The student will be working at the ANU under the supervision of computer scientist Dr Charles Gretton. Dr Gretton is a member of the Intelligence Cluster in the School of Computing, which is part of the College of Engineering and Computer Science at the Australian National University. Dr Gretton collaborates with and is co-located with fusion science experts, such as Prof. Matthew Hole in the Mathematical Sciences Institute.

Canberra is a sunny modern city located on the traditional lands of the Ngunawal and Ngambri peoples, who lived in the region for more than 20,000 years. The city is the so-called “bush capital", showcasing the unique flora and fauna adjacent Australia’s eastern seaboard. Canberra is the capital city of Australia, located ~3.5 hours from Sydney by road, and 1 hour from Sydney by plane. In Canberra you are also a short (bus) drive from beautiful beaches (Batemans Bay), and from the highest alpine region of Australia for those who like bush walking (Kosciuszko National Park). 

IMAGE: Photomontage of rendering of next step fusion experiment ITER, taken from Australian ITER forum (

Project requirements

Although these skills can be acquired over the course of the project, familiarity with compilation of Fortran and/or C++ via LLVM will be a plus. Familiarity with bounded model checking (e.g., using CBMC) also a bonus, and otherwise something to look forward to learning. And of course, if you are already a plasma physicist, then that likely puts you ahead-of-the-curve when interpreting codes and their outputs.


Learning to control a primary mirror

Project supervisor: Charles Gretton, School of Computing

Project description

Some supervisors:

- Jesse Cranney (Research School of Astronomy and Astrophysics),

- Charles Gretton (School of Computing)

The Giant Magellan Telescope (GMT) requires real-time phasing of its primary mirror segments. Each instrument of GMT is required to provide phasing telemetry from guide-star images. The required phasing data is embedded in these images in a highly non-linear way. Neural-network based solutions ought to be capable of extracting this data efficiently, and in a way that is tuned online to perform optimally under time-varying conditions.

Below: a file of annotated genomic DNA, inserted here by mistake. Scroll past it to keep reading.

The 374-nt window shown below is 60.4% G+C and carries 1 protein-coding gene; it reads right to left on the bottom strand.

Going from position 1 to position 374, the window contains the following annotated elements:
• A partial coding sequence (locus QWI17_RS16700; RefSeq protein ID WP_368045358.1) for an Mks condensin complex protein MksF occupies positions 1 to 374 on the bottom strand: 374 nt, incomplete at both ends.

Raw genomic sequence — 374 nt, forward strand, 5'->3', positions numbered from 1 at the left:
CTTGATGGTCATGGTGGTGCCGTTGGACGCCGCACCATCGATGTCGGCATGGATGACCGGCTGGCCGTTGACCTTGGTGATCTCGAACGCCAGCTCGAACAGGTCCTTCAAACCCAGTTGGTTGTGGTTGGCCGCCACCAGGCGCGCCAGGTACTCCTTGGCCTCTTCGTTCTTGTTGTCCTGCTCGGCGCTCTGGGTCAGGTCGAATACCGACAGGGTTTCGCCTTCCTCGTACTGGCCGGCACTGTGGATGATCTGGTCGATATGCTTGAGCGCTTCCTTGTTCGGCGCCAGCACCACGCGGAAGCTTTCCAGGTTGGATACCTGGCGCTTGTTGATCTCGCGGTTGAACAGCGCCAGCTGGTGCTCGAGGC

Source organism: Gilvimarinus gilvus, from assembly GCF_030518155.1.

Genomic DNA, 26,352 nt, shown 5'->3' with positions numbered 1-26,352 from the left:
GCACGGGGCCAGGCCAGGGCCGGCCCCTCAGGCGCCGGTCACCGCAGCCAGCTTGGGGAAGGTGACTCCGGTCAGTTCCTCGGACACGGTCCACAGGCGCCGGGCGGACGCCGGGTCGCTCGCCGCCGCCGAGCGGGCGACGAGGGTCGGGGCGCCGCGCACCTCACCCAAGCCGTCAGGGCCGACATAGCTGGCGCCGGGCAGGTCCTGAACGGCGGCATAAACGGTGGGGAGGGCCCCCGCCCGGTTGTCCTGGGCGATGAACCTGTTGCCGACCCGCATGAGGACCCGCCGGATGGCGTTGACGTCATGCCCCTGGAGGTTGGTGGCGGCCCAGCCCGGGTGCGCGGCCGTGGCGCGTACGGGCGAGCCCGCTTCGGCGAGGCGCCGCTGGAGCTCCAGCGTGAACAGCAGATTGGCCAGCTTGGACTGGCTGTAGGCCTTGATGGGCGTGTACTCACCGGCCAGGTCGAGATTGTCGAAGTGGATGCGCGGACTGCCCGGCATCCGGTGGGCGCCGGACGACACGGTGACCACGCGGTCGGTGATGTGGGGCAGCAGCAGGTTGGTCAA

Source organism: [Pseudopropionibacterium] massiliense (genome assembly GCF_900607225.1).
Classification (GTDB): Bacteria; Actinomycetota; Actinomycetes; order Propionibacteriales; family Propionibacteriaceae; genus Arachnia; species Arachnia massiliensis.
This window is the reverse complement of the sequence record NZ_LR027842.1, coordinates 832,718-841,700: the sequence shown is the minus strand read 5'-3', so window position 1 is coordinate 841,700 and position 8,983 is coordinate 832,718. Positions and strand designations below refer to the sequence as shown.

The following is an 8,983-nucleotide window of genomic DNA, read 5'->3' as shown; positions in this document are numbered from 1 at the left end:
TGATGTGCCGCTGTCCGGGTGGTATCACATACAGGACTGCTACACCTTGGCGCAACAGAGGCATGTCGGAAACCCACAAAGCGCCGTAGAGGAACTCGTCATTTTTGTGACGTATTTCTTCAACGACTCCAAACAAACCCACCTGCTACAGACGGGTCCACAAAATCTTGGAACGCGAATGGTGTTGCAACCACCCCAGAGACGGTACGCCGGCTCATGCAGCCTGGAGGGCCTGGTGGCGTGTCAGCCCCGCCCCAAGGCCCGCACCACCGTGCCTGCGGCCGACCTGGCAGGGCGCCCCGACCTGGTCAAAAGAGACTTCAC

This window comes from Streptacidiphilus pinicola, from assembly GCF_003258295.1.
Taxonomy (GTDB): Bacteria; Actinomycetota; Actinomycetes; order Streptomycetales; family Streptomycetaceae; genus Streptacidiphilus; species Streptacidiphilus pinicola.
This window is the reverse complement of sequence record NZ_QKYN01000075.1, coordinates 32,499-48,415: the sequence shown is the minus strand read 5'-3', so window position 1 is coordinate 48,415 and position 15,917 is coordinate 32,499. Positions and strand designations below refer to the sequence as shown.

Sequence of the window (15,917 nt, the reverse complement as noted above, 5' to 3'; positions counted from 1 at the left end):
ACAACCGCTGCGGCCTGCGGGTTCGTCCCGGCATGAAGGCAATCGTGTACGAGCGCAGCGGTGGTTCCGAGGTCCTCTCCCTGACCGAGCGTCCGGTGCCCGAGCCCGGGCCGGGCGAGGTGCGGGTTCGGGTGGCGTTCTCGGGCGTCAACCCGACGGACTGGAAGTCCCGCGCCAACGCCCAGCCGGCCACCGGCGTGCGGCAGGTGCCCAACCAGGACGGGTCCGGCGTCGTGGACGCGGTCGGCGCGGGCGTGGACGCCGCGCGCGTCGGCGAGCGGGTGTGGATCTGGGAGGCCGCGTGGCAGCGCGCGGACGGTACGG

Learning outcomes for a student undertaking this project include:

  • Proficiency in real-time data processing and analysis.
  • Skill development in utilising neural network-based solutions for efficient data extraction.
  • Understanding of complex data structures and their analysis.
  • Application of adaptive techniques for optimal performance in dynamic conditions.
  • Competency in Python programming is required. Prior experience in control and estimation  theory, Machine Learning, and Fourier Optics is valued.


We have been collaborating prototyping new network-based workflows for astronomy instrumentation. For some background reading, checkout our recent papers:

Smith et al., “Enhanced Adaptive Optics Control with Image to Image Translation”, UAI 2022.

Smith et al., “ Image-to-image translation for wavefront and point spread function estimation “, Journal of Astronomical Telescopes, Instruments, and Systems, Vol. 9, Issue 1, 019001 (January 2023).

IMAGE: Is from

Project requirements

Some experience training and evaluating an RL agent would put in you a good position.

No astronomy background required, although of course that will give you a special appreciation for what we are doing.


Satisfaction can be relaxing

Project supervisor: Charles Gretton, School of Computing

Project description

Some years ago M, Anjos [*A] characterised and evaluated semi-definite programming (SDP) relaxations of the Boolean SAT problem. His empirical work was interesting and somewhat promising, but did not obviously impact the course of fashionable decision procedures for the SAT problem. There are related works that consider optimisation problems that can be posed about formulae in Boolean logic [*B]. Since Anjos’ study early this century there have been enormous advances in heterogeneous computing, and particular GPGPU libraries and hardware. On that basis, we expect revising the SDP characterisation of SAT will be timely, and yield some interesting results compared to serial and incremental systematic searches that make use of systematic lookahead and CDCL-style backtracking search procedures.